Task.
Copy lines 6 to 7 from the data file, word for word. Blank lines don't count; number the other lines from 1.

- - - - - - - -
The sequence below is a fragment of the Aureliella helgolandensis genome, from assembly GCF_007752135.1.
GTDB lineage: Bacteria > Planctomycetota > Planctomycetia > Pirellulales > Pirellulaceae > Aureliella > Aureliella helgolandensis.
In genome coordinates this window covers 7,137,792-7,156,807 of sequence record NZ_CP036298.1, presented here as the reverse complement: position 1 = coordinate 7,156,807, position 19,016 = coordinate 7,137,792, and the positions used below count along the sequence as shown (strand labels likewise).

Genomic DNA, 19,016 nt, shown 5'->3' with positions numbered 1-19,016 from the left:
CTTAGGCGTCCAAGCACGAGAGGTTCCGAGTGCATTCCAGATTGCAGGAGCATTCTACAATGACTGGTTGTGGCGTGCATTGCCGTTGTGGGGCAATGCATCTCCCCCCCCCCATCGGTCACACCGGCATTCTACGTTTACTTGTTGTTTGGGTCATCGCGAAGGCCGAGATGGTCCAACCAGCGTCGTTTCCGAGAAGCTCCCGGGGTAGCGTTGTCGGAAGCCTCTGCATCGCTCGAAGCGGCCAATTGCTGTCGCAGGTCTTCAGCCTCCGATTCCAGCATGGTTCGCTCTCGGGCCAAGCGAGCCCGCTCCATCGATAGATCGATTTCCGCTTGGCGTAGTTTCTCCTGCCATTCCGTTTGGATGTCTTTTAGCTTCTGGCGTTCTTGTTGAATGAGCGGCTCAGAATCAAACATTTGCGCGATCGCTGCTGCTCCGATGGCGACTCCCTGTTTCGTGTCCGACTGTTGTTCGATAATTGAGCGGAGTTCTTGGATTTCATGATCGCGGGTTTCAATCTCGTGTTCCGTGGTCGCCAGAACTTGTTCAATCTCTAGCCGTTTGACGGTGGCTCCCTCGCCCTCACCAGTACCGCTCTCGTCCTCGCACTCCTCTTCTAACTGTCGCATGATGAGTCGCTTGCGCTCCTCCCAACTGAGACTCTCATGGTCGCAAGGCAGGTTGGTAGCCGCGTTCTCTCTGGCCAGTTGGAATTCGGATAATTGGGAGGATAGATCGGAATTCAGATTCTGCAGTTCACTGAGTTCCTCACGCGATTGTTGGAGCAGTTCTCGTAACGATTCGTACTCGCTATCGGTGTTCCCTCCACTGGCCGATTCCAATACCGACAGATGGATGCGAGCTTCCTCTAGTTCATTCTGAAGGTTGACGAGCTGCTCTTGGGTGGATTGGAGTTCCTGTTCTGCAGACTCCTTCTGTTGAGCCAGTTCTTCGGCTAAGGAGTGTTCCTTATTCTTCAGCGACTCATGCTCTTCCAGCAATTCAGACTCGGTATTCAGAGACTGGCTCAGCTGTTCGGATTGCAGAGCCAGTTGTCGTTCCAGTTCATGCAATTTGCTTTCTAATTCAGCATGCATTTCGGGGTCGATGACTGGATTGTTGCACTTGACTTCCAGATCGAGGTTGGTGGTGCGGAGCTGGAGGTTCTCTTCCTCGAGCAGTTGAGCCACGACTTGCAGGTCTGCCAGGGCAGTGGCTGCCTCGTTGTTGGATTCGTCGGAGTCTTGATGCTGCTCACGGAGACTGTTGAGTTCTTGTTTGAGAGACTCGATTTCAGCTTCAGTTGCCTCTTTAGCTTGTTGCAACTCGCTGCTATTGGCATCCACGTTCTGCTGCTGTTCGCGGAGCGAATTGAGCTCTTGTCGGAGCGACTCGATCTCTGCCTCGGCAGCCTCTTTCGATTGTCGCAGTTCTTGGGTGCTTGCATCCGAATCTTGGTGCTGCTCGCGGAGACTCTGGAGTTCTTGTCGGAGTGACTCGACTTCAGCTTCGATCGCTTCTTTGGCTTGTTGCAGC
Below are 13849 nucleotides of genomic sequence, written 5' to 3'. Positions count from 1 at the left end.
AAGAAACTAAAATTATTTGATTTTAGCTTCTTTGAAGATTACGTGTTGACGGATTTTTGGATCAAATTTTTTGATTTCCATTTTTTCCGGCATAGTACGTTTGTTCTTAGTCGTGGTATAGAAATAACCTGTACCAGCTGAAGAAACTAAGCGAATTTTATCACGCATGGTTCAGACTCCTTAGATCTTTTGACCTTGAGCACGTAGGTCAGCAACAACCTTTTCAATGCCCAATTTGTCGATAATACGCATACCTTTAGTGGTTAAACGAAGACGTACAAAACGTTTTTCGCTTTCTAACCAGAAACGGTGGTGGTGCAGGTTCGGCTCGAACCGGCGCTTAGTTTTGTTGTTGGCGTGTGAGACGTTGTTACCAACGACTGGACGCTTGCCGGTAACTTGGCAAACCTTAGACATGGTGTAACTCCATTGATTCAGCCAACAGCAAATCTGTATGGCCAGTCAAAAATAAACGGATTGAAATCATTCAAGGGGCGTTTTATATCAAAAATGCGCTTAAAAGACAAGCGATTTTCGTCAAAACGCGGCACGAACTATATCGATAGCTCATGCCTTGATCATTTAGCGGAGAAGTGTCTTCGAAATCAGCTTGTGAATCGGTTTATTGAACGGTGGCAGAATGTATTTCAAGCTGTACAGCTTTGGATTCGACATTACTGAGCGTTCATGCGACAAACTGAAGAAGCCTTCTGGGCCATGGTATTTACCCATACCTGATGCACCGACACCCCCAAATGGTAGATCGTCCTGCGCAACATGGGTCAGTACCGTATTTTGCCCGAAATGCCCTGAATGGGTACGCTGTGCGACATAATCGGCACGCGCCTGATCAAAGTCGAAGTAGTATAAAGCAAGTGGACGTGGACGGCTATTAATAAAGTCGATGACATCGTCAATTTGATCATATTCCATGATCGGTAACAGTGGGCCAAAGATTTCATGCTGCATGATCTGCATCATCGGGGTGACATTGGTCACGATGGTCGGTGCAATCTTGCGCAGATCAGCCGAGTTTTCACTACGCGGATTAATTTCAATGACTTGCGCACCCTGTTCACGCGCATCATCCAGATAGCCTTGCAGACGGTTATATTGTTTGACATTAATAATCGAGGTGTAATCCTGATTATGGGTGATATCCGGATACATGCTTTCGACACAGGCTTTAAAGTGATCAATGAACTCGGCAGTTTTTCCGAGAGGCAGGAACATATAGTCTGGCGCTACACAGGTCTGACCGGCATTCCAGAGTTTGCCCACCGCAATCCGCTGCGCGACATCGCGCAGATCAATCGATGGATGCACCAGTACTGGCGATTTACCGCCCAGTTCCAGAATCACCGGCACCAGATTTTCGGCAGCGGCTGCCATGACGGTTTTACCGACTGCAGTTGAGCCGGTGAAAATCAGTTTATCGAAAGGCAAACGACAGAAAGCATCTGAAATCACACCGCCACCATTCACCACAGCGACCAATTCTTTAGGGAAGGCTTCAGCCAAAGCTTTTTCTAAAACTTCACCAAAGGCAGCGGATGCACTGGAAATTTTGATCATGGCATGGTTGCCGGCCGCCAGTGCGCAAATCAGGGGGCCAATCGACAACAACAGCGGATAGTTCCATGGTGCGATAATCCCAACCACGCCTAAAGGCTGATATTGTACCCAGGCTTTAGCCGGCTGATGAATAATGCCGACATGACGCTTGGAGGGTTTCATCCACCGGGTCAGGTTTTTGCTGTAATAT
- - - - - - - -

Below are 13849 nucleotides of genomic sequence, written 5' to 3'. Positions count from 1 at the left end.
AAGAAACTAAAATTATTTGATTTTAGCTTCTTTGAAGATTACGTGTTGACGGATTTTTGGATCAAATTTTTTGATTTCCATTTTTTCCGGCATAGTACGTTTGTTCTTAGTCGTGGTATAGAAATAACCTGTACCAGCTGAAGAAACTAAGCGAATTTTATCACGCATGGTTCAGACTCCTTAGATCTTTTGACCTTGAGCACGTAGGTCAGCAACAACCTTTTCAATGCCCAATTTGTCGATAATACGCATACCTTTAGTGGTTAAACGAAGACGTACAAAACGTTTTTCGCTTTCTAACCAGAAACGGTGGTGGTGCAGGTTCGGCTCGAACCGGCGCTTAGTTTTGTTGTTGGCGTGTGAGACGTTGTTACCAACGACTGGACGCTTGCCGGTAACTTGGCAAACCTTAGACATGGTGTAACTCCATTGATTCAGCCAACAGCAAATCTGTATGGCCAGTCAAAAATAAACGGATTGAAATCATTCAAGGGGCGTTTTATATCAAAAATGCGCTTAAAAGACAAGCGATTTTCGTCAAAACGCGGCACGAACTATATCGATAGCTCATGCCTTGATCATTTAGCGGAGAAGTGTCTTCGAAATCAGCTTGTGAATCGGTTTATTGAACGGTGGCAGAATGTATTTCAAGCTGTACAGCTTTGGATTCGACATTACTGAGCGTTCATGCGACAAACTGAAGAAGCCTTCTGGGCCATGGTATTTACCCATACCTGATGCACCGACACCCCCAAATGGTAGATCGTCCTGCGCAACATGGGTCAGTACCGTATTTTGCCCGAAATGCCCTGAATGGGTACGCTGTGCGACATAATCGGCACGCGCCTGATCAAAGTCGAAGTAGTATAAAGCAAGTGGACGTGGACGGCTATTAATAAAGTCGATGACATCGTCAATTTGATCATATTCCATGATCGGTAACAGTGGGCCAAAGATTTCATGCTGCATGATCTGCATCATCGGGGTGACATTGGTCACGATGGTCGGTGCAATCTTGCGCAGATCAGCCGAGTTTTCACTACGCGGATTAATTTCAATGACTTGCGCACCCTGTTCACGCGCATCATCCAGATAGCCTTGCAGACGGTTATATTGTTTGACATTAATAATCGAGGTGTAATCCTGATTATGGGTGATATCCGGATACATGCTTTCGACACAGGCTTTAAAGTGATCAATGAACTCGGCAGTTTTTCCGAGAGGCAGGAACATATAGTCTGGCGCTACACAGGTCTGACCGGCATTCCAGAGTTTGCCCACCGCAATCCGCTGCGCGACATCGCGCAGATCAATCGATGGATGCACCAGTACTGGCGATTTACCGCCCAGTTCCAGAATCACCGGCACCAGATTTTCGGCAGCGGCTGCCATGACGGTTTTACCGACTGCAGTTGAGCCGGTGAAAATCAGTTTATCGAAAGGCAAACGACAGAAAGCATCTGAAATCACACCGCCACCATTCACCACAGCGACCAATTCTTTAGGGAAGGCTTCAGCCAAAGCTTTTTCTAAAACTTCACCAAAGGCAGCGGATGCACTGGAAATTTTGATCATGGCATGGTTGCCGGCCGCCAGTGCGCAAATCAGGGGGCCAATCGACAACAACAGCGGATAGTTCCATGGTGCGATAATCCCAACCACGCCTAAAGGCTGATATTGTACCCAGGCTTTAGCCGGCTGATGAATAATGCCGACATGACGCTTGGAGGGTTTCATCCACCGGGTCAGGTTTTTGCTGTAATAT